Terrifying new footage of Felix Baumgartner’s space jump has revealed exactly what the jumper went through during the record-setting descent.
GoPro, the firm which built the cameras attached to the daredveil, released the new footage.
It shows the entire descent from Baumgartner’s point of view – including the out of control spin that almost cost him his life.
People across the world watched in awe – and horror – as daredevil Felix Baumgartner became the first freefall diver to break the sound barrier after jumping from a balloon 24.5 miles above the Earth.
‘Fearless Felix’ reached speeds of up to 834 mph before his parachute opened and he landed back on solid ground five minutes later to have completed the highest and fastest skydive in history.
Baumgartner became the first human to break the speed of sound during the jump, reaching a total speed of 833.9 mph.
He also set records for the highest balloon ascent, highest parachute jump and the fastest speed achieved by a human through the atmosphere after jumping from 128,100 feet above the Earth for the Red Bull Stratos mission.
Felix Baumgartner broke the speed of sound after 34 seconds of free fall, ultimately accelerating to as high as 833.9 mph, or mach 1.24.
Mr Baumgartner made his death-defying jump from a tiny capsule that took him up to the edge of space, which took him two-and-a-half hours to travel 128,177ft above the New Mexico desert – and less than ten minutes to land.
He landed on his feet despite moments during the descent that had silenced his mission control as he appeared to lose control and plunge into a head-over-heels spin.
People who watched footage of the jump last year will remember how the daredevil fell to his knees and punched the air in triumph as the control room, packed with scientific experts and family including his teary-eyed mother, Eva, erupted into roars of applause.
Speaking afterwards he said: ‘Trust me, when you stand up there on top of the world, you become so humble.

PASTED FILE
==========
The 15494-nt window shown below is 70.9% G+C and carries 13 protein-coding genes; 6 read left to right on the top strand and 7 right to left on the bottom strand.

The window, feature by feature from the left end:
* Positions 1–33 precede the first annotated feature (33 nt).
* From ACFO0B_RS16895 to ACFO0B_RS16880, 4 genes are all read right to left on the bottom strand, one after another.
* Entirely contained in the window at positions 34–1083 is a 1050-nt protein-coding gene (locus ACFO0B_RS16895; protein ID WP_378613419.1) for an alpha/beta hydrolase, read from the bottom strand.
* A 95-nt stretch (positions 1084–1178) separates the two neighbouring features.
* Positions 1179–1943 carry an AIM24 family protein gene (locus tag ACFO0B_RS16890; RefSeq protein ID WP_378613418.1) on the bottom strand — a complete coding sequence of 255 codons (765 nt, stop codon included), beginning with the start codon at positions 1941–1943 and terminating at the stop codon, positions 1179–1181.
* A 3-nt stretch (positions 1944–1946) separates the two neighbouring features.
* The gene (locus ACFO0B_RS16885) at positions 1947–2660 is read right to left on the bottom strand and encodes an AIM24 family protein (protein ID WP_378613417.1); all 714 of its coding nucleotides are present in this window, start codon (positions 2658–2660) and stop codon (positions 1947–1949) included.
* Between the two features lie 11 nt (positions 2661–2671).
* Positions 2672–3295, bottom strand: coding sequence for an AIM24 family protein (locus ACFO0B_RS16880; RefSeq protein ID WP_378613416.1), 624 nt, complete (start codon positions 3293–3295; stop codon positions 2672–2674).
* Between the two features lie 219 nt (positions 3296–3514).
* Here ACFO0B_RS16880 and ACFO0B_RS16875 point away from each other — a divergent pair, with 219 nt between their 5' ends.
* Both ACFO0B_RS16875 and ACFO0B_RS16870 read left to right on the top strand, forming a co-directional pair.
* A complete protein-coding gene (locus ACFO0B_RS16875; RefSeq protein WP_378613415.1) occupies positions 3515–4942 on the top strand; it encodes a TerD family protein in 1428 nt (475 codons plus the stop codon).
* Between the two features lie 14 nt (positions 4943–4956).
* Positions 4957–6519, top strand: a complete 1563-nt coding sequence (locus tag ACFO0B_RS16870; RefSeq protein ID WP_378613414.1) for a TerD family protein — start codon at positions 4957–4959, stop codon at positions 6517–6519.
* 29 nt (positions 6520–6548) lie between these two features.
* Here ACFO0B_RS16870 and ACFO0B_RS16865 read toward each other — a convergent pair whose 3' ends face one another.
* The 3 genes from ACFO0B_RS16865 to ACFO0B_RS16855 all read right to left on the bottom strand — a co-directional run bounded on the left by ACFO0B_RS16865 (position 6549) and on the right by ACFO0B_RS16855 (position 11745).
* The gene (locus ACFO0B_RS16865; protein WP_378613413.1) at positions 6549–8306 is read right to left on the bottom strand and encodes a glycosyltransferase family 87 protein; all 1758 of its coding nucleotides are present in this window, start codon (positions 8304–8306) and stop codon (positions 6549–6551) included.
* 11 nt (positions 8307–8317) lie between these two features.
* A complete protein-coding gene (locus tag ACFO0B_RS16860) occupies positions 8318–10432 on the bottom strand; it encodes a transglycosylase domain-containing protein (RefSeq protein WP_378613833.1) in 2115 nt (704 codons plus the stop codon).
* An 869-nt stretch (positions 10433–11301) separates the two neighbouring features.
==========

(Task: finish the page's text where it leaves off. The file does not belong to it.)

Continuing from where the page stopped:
‘It’s not about breaking records any more. It’s not about getting scientific data. The only thing you want is to come back alive.’
During the first part of Mr Baumgartner’s free fall, anxious onlookers at the command centre held their breath as he appeared to spin uncontrollably.
‘When I was spinning the first 10, 20 seconds, I never thought I was going to lose my life but I was disappointed because I’m going to lose my record. I put seven years of my life into this,’ he said.
Trust me, when you stand up there on top of the world, you become so humble
Speaking after the jump Mr Baumgartner said: ‘Trust me, when you stand up there on top of the world, you become so humble. It’s not about breaking records any more. It’s not about getting scientific data. The only thing you want is to come back alive’
Mr Baumgartner said his Stratos jump has proved that a human can survive accelerating though the sound barrier in freefall and scientists gathered a lot of information, including the first-ever physiologic data from a peron freefalling at supersonic speeds that could be used to inform future projects.
He added: ‘In that situation, when you spin around, it’s like hell and you don’t know if you can get out of that spin or not. Of course it was terrifying. I was fighting all the way down because I knew that there must be a moment where I can handle it.’
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